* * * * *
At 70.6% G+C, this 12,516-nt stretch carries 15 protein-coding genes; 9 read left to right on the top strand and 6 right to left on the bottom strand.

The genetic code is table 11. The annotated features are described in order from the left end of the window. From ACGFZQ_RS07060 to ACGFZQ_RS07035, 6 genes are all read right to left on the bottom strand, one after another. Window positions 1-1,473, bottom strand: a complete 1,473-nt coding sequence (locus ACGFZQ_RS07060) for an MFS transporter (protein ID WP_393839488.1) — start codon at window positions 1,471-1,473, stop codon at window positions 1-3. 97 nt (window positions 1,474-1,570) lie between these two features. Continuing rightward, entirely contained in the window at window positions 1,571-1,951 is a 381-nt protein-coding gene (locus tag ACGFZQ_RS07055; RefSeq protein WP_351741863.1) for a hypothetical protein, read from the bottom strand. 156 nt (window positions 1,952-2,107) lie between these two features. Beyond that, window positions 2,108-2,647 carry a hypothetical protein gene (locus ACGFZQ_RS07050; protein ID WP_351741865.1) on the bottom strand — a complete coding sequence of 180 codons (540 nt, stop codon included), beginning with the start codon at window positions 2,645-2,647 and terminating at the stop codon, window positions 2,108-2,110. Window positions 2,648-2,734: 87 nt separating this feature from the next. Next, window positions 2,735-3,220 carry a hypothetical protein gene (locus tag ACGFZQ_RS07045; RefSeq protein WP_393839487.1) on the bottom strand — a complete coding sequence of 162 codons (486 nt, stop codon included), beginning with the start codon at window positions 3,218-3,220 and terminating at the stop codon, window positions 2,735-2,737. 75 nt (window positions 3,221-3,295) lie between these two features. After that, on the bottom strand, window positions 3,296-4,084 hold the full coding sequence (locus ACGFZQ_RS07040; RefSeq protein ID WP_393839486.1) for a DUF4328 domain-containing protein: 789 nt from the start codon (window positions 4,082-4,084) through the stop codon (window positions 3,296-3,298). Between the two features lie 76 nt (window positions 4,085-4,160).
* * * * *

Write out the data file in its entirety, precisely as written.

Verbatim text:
At 70.6% G+C, this 12,516-nt stretch carries 15 protein-coding genes; 9 read left to right on the top strand and 6 right to left on the bottom strand.

The genetic code is table 11. The annotated features are described in order from the left end of the window. From ACGFZQ_RS07060 to ACGFZQ_RS07035, 6 genes are all read right to left on the bottom strand, one after another. Window positions 1-1,473, bottom strand: a complete 1,473-nt coding sequence (locus ACGFZQ_RS07060) for an MFS transporter (protein ID WP_393839488.1) — start codon at window positions 1,471-1,473, stop codon at window positions 1-3. 97 nt (window positions 1,474-1,570) lie between these two features. Continuing rightward, entirely contained in the window at window positions 1,571-1,951 is a 381-nt protein-coding gene (locus tag ACGFZQ_RS07055; RefSeq protein WP_351741863.1) for a hypothetical protein, read from the bottom strand. 156 nt (window positions 1,952-2,107) lie between these two features. Beyond that, window positions 2,108-2,647 carry a hypothetical protein gene (locus ACGFZQ_RS07050; protein ID WP_351741865.1) on the bottom strand — a complete coding sequence of 180 codons (540 nt, stop codon included), beginning with the start codon at window positions 2,645-2,647 and terminating at the stop codon, window positions 2,108-2,110. Window positions 2,648-2,734: 87 nt separating this feature from the next. Next, window positions 2,735-3,220 carry a hypothetical protein gene (locus tag ACGFZQ_RS07045; RefSeq protein WP_393839487.1) on the bottom strand — a complete coding sequence of 162 codons (486 nt, stop codon included), beginning with the start codon at window positions 3,218-3,220 and terminating at the stop codon, window positions 2,735-2,737. 75 nt (window positions 3,221-3,295) lie between these two features. After that, on the bottom strand, window positions 3,296-4,084 hold the full coding sequence (locus ACGFZQ_RS07040; RefSeq protein ID WP_393839486.1) for a DUF4328 domain-containing protein: 789 nt from the start codon (window positions 4,082-4,084) through the stop codon (window positions 3,296-3,298). Between the two features lie 76 nt (window positions 4,085-4,160).